o 9      … together in the abyss

        •   Destroy – destroy all
               o 10 … environment
               o 10+ … settlement
               o 10++ … love

    * source: Glasl

                                   Page 50
BB 0 Model: Approach = the learning model

          The reality within this PoC without comments

                              Page 51
       Enterprise Architecture 2.0

       Living Reinvented Architecture

       Page 52
BB 0 Model: Approach = The Balance Wheel @Decomposition Level 0

    Tri sector invention

    The three pillars of the outside world
       •            Clients
       •            Credits
       •            Change

                                  Page 53
BB 0 Model: Approach = The Balance Wheel @Decomposition Level 1

    Te three pillars in the inside world
        •            Marketing
        •            Finance
        •            Architecture

                                   Page 54
BB 0 Model: Approach = The Balance Wheel @Decomposition Level 2

    The linkage of the three pillars of the inside world to the
       •            Board
       •            Bridge

                                   Page 55
BB 0 Model: Approach = Change @Level 0, Chief Architecture


    Real-time needs to slow down

                               Page 56
BB 0 Model: Approach = Change @Level 1, Business & Enterprise Architecture

    Rules and guidelines

                            Page 57
BB 0 Model: Approach = Change @Level 2, Domain Architecture


                           Page 58
BB 0 Model: Approach = Change @Level 0 Domain Architecture Blueprints from IA-A

    Example: Operational Spending = Change Network Infrastructure

    Power Value
                  •   9 real-time, rules for all events implemented
                  •   8 right-time, rules for major events implemented
                  •   …
                  •   0 no change possible

    Prediction Value
                  • 9 real-time, whole service portfolio
                  • 8 right-time, major service portfolio

    Adaption Valued
                 • 9 real-time, fully automated for all tasks
                 • 8 right-time, fully automated for major tasks

    Lost Value
                  •   as of today 124.095 ... 168.566 US$ /month within EMEA
                  •   depending on future design 2 (MPLS + IPv4sec) … design 6 (IPv4sec only)

    Action Distance
                  •   depending on services from 1 min to 3 years
                  •   3 years contract for the core backbone, linking data centres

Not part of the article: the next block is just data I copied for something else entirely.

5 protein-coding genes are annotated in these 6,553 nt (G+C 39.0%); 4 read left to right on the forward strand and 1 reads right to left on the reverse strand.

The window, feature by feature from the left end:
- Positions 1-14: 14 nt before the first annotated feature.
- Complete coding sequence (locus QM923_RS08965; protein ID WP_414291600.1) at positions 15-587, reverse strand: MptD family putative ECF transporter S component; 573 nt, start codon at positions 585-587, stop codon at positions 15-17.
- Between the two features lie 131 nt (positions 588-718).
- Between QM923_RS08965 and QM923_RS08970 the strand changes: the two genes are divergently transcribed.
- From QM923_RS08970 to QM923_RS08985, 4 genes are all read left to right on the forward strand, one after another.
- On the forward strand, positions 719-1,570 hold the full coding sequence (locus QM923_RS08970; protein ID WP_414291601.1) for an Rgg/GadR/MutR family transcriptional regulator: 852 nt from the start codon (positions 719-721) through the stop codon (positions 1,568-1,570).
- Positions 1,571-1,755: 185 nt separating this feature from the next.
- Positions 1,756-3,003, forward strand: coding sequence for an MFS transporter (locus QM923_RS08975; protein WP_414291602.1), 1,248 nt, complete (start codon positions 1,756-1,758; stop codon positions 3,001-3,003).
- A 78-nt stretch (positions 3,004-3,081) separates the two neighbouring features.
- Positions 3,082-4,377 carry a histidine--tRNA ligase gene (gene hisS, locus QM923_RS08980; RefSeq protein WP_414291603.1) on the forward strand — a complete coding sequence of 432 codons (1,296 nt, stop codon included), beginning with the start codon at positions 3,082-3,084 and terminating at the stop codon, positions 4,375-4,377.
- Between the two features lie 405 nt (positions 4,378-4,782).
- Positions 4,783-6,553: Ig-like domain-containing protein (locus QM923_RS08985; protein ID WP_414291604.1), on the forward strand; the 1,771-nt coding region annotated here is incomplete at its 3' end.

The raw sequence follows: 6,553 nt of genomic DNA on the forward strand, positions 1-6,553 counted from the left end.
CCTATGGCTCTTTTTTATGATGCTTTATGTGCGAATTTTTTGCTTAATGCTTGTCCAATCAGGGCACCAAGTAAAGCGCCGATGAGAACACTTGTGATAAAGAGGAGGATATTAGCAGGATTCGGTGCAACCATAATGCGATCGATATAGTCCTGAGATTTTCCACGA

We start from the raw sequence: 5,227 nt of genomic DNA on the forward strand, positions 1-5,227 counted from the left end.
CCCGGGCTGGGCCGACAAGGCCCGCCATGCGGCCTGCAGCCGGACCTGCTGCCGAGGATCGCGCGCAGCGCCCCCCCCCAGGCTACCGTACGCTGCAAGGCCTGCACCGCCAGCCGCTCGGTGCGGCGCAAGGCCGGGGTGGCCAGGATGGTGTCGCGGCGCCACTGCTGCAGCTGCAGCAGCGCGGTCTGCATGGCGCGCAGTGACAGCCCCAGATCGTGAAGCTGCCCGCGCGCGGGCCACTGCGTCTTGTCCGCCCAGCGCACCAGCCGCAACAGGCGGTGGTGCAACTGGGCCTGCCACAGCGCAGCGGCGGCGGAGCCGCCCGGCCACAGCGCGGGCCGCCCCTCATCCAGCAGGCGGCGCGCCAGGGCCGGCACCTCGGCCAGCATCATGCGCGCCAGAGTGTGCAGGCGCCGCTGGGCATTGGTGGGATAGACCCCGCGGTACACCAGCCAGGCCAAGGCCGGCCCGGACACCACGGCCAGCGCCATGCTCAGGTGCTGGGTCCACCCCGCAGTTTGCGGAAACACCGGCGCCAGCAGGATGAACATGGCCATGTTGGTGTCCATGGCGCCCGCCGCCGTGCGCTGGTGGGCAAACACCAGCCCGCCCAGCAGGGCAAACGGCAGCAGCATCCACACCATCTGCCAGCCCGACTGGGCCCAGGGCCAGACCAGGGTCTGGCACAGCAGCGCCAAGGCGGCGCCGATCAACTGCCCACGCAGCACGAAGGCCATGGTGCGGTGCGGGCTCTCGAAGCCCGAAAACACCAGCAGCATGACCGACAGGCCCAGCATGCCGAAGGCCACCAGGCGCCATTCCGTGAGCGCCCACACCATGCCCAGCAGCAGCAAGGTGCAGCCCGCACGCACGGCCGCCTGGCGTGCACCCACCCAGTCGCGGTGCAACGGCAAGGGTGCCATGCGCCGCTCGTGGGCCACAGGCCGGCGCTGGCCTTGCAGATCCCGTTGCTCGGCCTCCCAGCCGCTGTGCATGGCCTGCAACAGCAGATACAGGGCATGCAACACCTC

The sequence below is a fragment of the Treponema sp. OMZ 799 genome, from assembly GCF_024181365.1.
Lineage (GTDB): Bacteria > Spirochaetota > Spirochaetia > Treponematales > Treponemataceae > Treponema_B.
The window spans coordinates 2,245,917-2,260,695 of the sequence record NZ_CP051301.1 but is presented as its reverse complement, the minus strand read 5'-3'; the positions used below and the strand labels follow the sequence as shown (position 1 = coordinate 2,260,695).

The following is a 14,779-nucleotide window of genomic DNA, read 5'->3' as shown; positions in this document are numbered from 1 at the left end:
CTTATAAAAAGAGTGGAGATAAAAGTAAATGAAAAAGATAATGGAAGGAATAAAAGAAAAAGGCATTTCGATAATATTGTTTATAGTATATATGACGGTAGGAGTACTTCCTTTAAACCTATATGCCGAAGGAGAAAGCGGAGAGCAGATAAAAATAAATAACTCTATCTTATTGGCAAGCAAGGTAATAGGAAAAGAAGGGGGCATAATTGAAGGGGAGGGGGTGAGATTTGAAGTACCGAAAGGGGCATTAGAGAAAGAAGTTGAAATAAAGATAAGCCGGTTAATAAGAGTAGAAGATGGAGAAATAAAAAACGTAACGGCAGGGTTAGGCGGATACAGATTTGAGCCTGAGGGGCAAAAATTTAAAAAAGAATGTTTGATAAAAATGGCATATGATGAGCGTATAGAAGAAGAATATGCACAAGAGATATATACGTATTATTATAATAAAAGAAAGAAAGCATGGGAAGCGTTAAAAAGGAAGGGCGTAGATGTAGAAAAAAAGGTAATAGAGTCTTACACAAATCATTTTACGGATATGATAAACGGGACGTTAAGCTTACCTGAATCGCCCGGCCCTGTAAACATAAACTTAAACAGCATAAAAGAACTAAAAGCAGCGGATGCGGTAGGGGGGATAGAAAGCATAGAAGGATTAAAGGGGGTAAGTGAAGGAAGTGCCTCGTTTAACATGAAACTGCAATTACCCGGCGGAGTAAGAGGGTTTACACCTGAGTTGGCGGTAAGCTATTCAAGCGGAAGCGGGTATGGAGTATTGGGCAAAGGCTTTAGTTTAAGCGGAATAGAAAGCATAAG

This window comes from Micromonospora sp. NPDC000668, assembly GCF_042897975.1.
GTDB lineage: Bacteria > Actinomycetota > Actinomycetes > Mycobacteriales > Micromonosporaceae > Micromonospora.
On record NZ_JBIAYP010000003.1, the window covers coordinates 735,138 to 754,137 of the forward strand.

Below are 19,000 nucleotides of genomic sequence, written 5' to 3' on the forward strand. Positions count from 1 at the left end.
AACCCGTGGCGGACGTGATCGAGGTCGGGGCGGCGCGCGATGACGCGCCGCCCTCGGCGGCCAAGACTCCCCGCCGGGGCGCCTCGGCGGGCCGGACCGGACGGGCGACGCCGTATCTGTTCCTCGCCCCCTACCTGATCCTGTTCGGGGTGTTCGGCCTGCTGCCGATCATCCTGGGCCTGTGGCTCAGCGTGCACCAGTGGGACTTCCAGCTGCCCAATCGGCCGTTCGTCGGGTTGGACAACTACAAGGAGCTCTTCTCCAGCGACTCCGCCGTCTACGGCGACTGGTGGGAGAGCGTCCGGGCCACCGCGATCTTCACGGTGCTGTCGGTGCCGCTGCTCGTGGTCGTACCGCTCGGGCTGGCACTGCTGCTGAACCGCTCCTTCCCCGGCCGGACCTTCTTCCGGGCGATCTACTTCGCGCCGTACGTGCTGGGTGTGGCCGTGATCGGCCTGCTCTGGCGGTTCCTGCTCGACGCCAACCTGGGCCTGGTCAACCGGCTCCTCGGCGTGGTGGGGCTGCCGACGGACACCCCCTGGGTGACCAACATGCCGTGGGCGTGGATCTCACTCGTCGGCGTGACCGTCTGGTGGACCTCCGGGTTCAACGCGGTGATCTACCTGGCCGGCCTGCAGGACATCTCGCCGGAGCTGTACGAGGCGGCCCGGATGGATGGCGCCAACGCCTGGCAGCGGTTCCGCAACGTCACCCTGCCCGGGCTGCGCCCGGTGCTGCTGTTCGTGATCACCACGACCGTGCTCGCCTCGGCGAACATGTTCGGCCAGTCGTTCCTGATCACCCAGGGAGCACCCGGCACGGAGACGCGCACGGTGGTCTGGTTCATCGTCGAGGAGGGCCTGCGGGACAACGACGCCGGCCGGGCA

•   1 minute for a new software based VPN deployment

                                Page 59
BB 1 Model: Ideal World Scenario = Operational Spending @Level 0 Blueprint

    Example: Infrastructure Device-AAA-Cloud-Service-Brig-Data

                              Page 60
BB 1 Model: Ideal World Scenario = Discretionary Spending @Level 0 Blueprint

    Example: Communication e.g. disable eMail, enable Work Flows to grow

                              Page 61
BB 1 Model: Ideal World Scenario = Transformational Spending @Level 0 Blueprint

    Example: from Admin (Temp Biz) to Trusted Advisor (myWorld, myLife, mySuccess)

                             Page 62
BB 2 Model: Real World Implementation = usage of the Theory U model and process
(MIT Scharmer), documented via a web based blog


            -8.    Mo    15.12.2008   presentation of Architecture Roadmap, Paul Blowers
            -7.    Tu   16.12.2008    preparing strategy for EA 2.0 based on KM
            -6.    We   17.12.2008    preparing strategy for EA 2.0 based on KM
            -5.    Th   18.12.2008    preparing strategy for EA 2.0 based on KM
            -4.    Fr   19.12.2008    acceptance from Kelly Services, IT EMEA for the job
            -3.    Mo   22.12.2008    preparing strategy archiving the key accountabilities
            -2.    Tu   23.12.2008    preparing strategy archiving the key accountabilities
            -1.    We   24.12.2008    preparing strategy archiving the key accountabilities

               0   Fr     2.1.2009    close consulting company at.EXCELLENCE


           1.      Mo     5.1.2009 from Salzburg/Austria to Neuchatel/Switzerland
                                   first day at Kelly EMEA, Neuchatel – living in the hotel
           2.      Tu     6.1.2009 getting notebook and other tools
           3.      We     7.1.2009 prepare visit
           4.      Th     8.1.2009 visiting Kelly’s branch office in Zürich
           5.      Fr     9.1.2009 review leanings from visit

                         10.1.2009    found the place to live, cinema Che - le Argentine

           6.      Mo    12.1.2009    Bas is visiting Neuchatel

           7.      Tu    13.1.2009    Bas is visiting Neuchatel
           8.      We    14.1.2009    Bas is visiting Neuchatel
           9.      Th    15.1.2009    Bas is visiting Neuchatel

                                Page 63
10.   Mo   19.1.2009    Owen is visiting Neuchatel
11.   Tu   20.1.2009    Owen, Jan is visiting Neuchatel
12.   We   21.1.2009    Owen, Jan is visiting Neuchatel
13.   Th   22.1.2009    Owen, Jan is visiting Neuchatel
14.   Fr   23.1.2009    Owen, Jan is visiting Neuchatel
15.   Sa   24.1.2009    check operational spending
16.   So   25.1.2009    check operational spending
17.   Mo    26.1.2009   check operational spending
18.   Tu   27.1.2009    check operational spending
19.   We   28.1.2009    London with team

20.   So   29.1.2009    Milestone: observe, focus on team

                     London WS with TNC
21.   Fr   30.1.2009 London with team
22.   Sa   31.1.2009 review learning at London
23.   So    1.2.2009 last day in hotel – the future is Chaumont without furniture
24.   Mo    2.2.2009  preparing WS at Lisboa